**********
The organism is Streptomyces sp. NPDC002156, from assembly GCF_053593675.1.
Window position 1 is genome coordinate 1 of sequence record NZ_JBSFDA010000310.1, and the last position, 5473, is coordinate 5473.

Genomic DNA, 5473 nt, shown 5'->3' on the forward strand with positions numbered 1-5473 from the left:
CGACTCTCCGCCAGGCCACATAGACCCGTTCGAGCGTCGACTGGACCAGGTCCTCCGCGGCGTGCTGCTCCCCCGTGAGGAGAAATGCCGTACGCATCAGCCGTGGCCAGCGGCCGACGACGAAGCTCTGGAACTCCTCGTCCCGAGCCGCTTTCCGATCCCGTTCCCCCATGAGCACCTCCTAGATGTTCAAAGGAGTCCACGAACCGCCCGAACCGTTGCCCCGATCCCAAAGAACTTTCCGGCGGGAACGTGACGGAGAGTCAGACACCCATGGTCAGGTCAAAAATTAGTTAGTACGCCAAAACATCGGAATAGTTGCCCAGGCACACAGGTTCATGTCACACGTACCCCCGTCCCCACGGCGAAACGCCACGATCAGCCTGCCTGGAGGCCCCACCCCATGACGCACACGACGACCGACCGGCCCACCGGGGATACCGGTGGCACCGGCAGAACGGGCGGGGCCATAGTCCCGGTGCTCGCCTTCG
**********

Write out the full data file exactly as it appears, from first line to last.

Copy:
The organism is Streptomyces sp. NPDC002156, from assembly GCF_053593675.1.
Window position 1 is genome coordinate 1 of sequence record NZ_JBSFDA010000310.1, and the last position, 5473, is coordinate 5473.

Genomic DNA, 5473 nt, shown 5'->3' on the forward strand with positions numbered 1-5473 from the left:
CGACTCTCCGCCAGGCCACATAGACCCGTTCGAGCGTCGACTGGACCAGGTCCTCCGCGGCGTGCTGCTCCCCCGTGAGGAGAAATGCCGTACGCATCAGCCGTGGCCAGCGGCCGACGACGAAGCTCTGGAACTCCTCGTCCCGAGCCGCTTTCCGATCCCGTTCCCCCATGAGCACCTCCTAGATGTTCAAAGGAGTCCACGAACCGCCCGAACCGTTGCCCCGATCCCAAAGAACTTTCCGGCGGGAACGTGACGGAGAGTCAGACACCCATGGTCAGGTCAAAAATTAGTTAGTACGCCAAAACATCGGAATAGTTGCCCAGGCACACAGGTTCATGTCACACGTACCCCCGTCCCCACGGCGAAACGCCACGATCAGCCTGCCTGGAGGCCCCACCCCATGACGCACACGACGACCGACCGGCCCACCGGGGATACCGGTGGCACCGGCAGAACGGGCGGGGCCATAGTCCCGGTGCTCGCCTTCG